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The Forgotten: Transparent Lovers

Impasse des Deux Anges

According to a title card at the end of Laissez-Passer, Bertrand Tavernier's fact-based drama of the French film industry in wartime, Maurice Tourneur hated the scripts of the few movies he made post-WWII. So there's that.

But his last film, Impasse des Deux Anges (1948), fascinates. If the script has a flaw, it's that it takes a very simple, predictable story (actress runs away from groom the night before her marriage, with an old lover who's also a jewel thief—pursued through the night by gangsters, they conclude their relationship so she can move on) and attempts to reinvigorate it at regular intervals with dizzying tonal shifts, implausible new characters and sub-plots, and ghostly, somnambular flashbacks. But the flaw is also a strength, since it makes the film jazzy, offbeat and strange.

Impasse des Deux Anges

As the "two angels" (though the title really refers to a dead-end street where they made love in his hotel) we get Paul Meurisse (frog-eyed bath-corpse of Les diaboliques) and Simone Signoret, at the height of her gorgeousness, cigarette hanging from her lip, star-power keeping it lit should she, like her audience, forget to breath. Meurisse, dead-panning like crazy, makes an unlikely lead, but he's following in the dead man's walk of Louis Jouvet in Hôtel du Nord and all those poetic realist dream-dramas.

If Tourneur, once a great innovator (possible inventor of the over-the-shoulder shot-reverse-shot formula) seems to be recycling Carné and Duvivier's doomed romances, he's also fully engrossed in the noir style, which he practically originated. Tourneur, like his son, the great noir practitioner Jacques Tourneur, loved his shadows, and shots of the two bad guys' silhouettes as their guns blaze are almost absurdly iconic. That lethal double act, echoing both the titular assassins of Siodmak's The Killers, and the bantering villains of Jacques Tourneur's Nightfall, is named Minus and Monsieur Bebe (Mr. Baby), the latter played by Reggie Nalder, cinema's most type-cast creep (The Man Who Knew Too Much, The Bird with the Crystal Plumage, Salem's Lot). Reggie is always welcome.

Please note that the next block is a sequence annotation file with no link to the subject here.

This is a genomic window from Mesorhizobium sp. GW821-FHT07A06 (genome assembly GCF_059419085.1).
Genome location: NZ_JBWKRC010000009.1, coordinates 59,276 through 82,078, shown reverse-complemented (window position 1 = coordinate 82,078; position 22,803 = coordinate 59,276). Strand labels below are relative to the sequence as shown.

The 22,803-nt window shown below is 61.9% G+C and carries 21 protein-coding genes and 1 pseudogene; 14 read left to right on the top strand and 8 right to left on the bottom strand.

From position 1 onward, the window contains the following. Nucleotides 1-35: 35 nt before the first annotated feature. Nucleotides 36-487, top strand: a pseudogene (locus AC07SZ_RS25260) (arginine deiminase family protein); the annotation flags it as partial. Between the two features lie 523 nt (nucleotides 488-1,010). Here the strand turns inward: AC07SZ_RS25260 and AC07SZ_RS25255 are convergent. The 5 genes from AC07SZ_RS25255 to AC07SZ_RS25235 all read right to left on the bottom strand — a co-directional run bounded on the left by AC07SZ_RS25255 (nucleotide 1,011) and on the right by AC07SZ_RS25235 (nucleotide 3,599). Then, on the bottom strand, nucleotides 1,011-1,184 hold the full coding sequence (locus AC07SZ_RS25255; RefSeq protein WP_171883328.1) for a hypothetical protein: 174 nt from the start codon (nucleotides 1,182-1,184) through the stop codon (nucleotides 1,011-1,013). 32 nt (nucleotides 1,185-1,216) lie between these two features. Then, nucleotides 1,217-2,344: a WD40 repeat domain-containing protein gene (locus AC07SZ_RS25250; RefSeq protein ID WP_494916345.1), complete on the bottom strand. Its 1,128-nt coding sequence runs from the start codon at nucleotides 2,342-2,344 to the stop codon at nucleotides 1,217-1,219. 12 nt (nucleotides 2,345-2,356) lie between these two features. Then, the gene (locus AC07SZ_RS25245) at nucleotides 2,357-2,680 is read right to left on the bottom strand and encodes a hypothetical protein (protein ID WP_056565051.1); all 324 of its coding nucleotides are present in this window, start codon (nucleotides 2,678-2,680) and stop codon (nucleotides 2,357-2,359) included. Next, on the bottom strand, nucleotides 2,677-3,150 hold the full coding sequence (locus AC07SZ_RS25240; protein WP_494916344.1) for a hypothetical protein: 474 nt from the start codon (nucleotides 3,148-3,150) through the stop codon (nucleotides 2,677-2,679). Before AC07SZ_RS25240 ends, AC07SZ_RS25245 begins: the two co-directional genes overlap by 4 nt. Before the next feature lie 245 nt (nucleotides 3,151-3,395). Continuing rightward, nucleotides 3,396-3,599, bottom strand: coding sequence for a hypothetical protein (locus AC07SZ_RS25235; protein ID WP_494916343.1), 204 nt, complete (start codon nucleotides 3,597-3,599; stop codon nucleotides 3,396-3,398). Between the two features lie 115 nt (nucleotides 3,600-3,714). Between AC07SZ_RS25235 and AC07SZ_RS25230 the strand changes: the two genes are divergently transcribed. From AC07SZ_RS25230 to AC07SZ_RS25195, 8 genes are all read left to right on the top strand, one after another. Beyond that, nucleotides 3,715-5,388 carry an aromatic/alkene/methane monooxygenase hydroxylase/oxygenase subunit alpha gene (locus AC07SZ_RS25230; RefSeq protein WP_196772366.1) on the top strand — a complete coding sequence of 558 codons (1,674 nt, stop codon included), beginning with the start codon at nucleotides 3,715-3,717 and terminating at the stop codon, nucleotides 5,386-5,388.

Impasse des Deux Anges

Among the many distractions the despised script (by Jean-Paul le Chanois, a regular Tourneur collaborator) throws at us is a series of flashbacks detailing the lovers' past, which are presented as weird ghost-plays, the characters drifting double-exposed and transparent through the scenes of their past. It slows the film, jaunty at first, to a crawl, and interweaves that sense of the numinous and otherworldly that haunts the work of Tourneur pere et fils.

Impasse des Deux Anges

Impasse was a dead end for Tourneur Sr., who lost a leg in a car accident and spent his last years as an invalid, writing barely coherent letters to the trade press. But who is the one-legged man limping through the last shot of Jacques Tourneur's Berlin Express, as the title The End appears?

Impasse des Deux Anges

Thanks to Phoebe Green for the movie and translation.


The Forgotten is a regular Thursday column by David Cairns, author of Shadowplay.

Very interesting, but you just don’t go deep enough often enough in this column. The stills usually have more content. I learned a lot in this article but I also feel teased.
You will continue to feel teased until you see the movie, I’m afraid.
But you can read more here:
Nice. Thanks.
Finally got around to this. Chabrol grouped it together with Panique and Macadam as examples of the cynicism and despair of post-war French filmmaking, at a time when, as Chabrol put it, you might have expected more levity, though this film is hardly alone in its longing for the now-unrecoverable past (e.g. Un Revenant). Signoret is indeed luminous, though I was just as taken with Meurisse’s quiet playing, as you note; I love the scene in the second screen capture, where he quietly listens to her exuberantly recalling the past. Underplaying to maximum effect.
Tourneur, like his son, certainly loved understatement in performance. And melancholic moods played out in low-key lighting.
Although ironically, the Tourneur I watched immediately prior to this was Volpone, not a film notable for any degree of restraint on the part of Harry Baur at least. Perhaps that was Jacques de Baroncelli’s doing — sounds like directing duties on that project were a bit all over the place.
I’ve now seen a couple of Baroncelli films from the sound era, and they were both a touch uneven. I wonder if his strengths were more apparent in silents (although in fairness both talkies had perfectly decent performances). But it’s quite possible that Baur simply took advantage of a power vacuum and went way over the top. An actor of his breadth probably needs strong guidance.
Yes, it’s hard to know. I’ve only seen a couple of Baroncelli’s movies, and ironically one of them (L’Homme du Niger) had some lovely, understated work from Baur — in circumstances where many a director and actor would have gone for melodrama. The rest of the film isn’t as strong.

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